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Gerardo Enrique Arriaga Rendon
Gerardo Enrique Arriaga Rendon

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Parallel development and solving timeline conflicts

One of the most well known features of git is the ability to carry out parallel workflows. The fact that a developer A can work on a specific part of the codebase while developer B can work on another part of the codebase and neither of them need to worry that about the other developer's existence is a killer feature, specially on an age where software development is getting more complex, and this complexity cannot be handled by a single person alone.

However, parallel workflows is not only useful on a team-based context. In a more general view, it helps to isolate the development of a feature from the rest of the project components. If I were to experiment with a wildly different idea on my project, I can easily create a new branch from the current branch and start a new development phase. After a few days, I can go back to my usual development process, by switching the branch that I was working on. The best part of this whole ordeal is that I can store everything: the changes that I did on the experimental branch, the changes I did on my work branch, as well as my main branch (the branch that contains the code that I would release after a testing period).

However, how good is this branching feature? This is what I decided to learn when working on my static site generator, yassgy, by implementing two features on different branches, parallel from each other.

yassgy is a bare-bones static site generator, that currently lacks several features, which is I decided to work on it a little bit more. This time, I added two new features, the --lang option, and the --output option.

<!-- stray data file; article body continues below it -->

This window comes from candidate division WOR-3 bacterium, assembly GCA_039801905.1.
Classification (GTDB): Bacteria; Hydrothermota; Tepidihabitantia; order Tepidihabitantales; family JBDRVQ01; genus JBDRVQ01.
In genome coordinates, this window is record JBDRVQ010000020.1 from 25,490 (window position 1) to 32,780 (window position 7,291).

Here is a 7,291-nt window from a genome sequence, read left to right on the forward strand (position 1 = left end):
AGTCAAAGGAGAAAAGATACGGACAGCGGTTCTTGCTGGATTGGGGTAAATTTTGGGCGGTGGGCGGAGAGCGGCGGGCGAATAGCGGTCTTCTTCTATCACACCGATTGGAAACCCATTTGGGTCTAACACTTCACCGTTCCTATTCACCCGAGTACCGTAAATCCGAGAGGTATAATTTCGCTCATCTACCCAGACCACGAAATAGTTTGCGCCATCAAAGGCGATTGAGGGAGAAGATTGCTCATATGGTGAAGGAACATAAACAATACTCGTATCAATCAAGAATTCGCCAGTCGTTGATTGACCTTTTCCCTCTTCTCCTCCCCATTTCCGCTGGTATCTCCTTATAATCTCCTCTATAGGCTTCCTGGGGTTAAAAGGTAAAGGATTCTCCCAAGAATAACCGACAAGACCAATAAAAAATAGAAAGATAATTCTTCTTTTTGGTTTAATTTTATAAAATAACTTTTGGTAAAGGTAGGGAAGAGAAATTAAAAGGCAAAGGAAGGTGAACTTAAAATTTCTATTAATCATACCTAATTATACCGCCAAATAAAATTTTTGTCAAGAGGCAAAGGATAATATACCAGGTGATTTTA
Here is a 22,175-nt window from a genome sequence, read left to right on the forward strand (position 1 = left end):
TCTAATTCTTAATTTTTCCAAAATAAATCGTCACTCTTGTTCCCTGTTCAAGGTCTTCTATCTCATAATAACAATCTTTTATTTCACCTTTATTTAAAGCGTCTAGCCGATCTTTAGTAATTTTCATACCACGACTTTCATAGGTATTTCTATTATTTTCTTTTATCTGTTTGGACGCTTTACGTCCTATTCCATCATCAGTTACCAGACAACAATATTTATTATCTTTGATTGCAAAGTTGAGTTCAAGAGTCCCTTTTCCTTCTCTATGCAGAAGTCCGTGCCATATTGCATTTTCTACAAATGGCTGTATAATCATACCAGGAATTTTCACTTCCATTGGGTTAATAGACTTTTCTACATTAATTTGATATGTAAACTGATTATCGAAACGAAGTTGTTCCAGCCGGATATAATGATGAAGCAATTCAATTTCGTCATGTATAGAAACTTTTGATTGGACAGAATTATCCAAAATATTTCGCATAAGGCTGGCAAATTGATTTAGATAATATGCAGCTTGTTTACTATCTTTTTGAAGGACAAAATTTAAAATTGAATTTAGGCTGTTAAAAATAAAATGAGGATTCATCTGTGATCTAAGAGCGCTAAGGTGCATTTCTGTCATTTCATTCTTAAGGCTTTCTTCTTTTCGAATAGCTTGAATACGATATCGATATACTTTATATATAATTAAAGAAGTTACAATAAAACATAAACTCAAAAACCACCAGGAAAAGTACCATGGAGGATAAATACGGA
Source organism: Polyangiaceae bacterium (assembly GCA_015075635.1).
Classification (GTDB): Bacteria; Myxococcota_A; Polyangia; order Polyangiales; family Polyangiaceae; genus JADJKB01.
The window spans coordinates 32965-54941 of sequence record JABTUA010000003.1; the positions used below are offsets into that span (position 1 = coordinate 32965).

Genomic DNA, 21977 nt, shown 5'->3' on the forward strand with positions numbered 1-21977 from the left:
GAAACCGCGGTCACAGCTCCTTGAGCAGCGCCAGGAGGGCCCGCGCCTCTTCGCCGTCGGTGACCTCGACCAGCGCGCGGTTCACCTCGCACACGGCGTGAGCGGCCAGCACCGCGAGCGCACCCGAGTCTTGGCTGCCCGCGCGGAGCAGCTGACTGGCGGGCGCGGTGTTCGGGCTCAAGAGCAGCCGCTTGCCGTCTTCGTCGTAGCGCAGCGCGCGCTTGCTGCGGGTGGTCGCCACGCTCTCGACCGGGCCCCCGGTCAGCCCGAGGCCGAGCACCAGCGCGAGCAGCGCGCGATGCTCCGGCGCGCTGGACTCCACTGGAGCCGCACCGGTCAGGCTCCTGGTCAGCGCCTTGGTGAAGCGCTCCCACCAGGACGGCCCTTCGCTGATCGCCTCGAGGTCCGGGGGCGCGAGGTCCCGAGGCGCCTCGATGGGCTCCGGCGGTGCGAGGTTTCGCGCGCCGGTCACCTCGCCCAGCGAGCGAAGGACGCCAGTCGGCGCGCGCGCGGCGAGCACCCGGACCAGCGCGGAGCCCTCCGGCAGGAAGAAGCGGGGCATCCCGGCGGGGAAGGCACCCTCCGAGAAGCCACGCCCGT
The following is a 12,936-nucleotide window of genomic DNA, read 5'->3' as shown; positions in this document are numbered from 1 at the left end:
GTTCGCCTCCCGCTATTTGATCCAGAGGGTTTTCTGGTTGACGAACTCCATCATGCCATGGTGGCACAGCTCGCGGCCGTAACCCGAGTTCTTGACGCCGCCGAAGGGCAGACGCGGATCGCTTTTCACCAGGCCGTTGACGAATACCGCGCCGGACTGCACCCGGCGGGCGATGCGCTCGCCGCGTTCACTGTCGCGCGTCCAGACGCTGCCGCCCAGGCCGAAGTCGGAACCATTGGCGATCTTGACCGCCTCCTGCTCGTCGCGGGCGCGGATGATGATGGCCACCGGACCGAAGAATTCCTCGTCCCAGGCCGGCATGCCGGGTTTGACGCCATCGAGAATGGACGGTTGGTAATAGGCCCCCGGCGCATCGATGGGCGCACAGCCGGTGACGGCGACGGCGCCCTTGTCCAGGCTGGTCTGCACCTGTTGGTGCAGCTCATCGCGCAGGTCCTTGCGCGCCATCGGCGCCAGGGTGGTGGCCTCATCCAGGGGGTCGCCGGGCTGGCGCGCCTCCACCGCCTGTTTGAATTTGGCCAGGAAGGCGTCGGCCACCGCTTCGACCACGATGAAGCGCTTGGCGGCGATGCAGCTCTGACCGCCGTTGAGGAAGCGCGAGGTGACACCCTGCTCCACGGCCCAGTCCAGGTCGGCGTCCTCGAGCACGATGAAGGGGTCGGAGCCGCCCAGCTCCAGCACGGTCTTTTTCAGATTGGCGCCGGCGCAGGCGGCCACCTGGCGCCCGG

The --lang and the --output features, summarized

The --lang and --output options are really simple.

The --lang requires the user to help yassgy mark the generated HTML documents with the proper language support. yassgy lacks the power to discover the language of the page it is reading from to generate the HTML, and will probably never implement it. The --lang will accept a string from the user, which will be used as the value for the lang attribute of the html element in the generated HTML document.

On the other hand, --output will override the directory name of the output folder. While not a big deal, since the user can issue a mv command to rename the directory, it is a very convenient feature (just like the -o feature found in the gcc compiler to name the resultant executable).

Both features have a short-hand form, that being -l for --lang, and -o for --output.

The discussion for the features

The features were first filed on a GitHub issue for documentation's sake. The issue for the --output option can be found here, while the issue for the --lang option can be found here.

Notice that these issues are not closed. The reason for that can be found in the issue thread, but as a summary, the commits that address those issues (commit for the --output option and commit for the --lang option) do not complete the whole specification of the issue, so that is why I left them open.

Experiences with branching and merging the features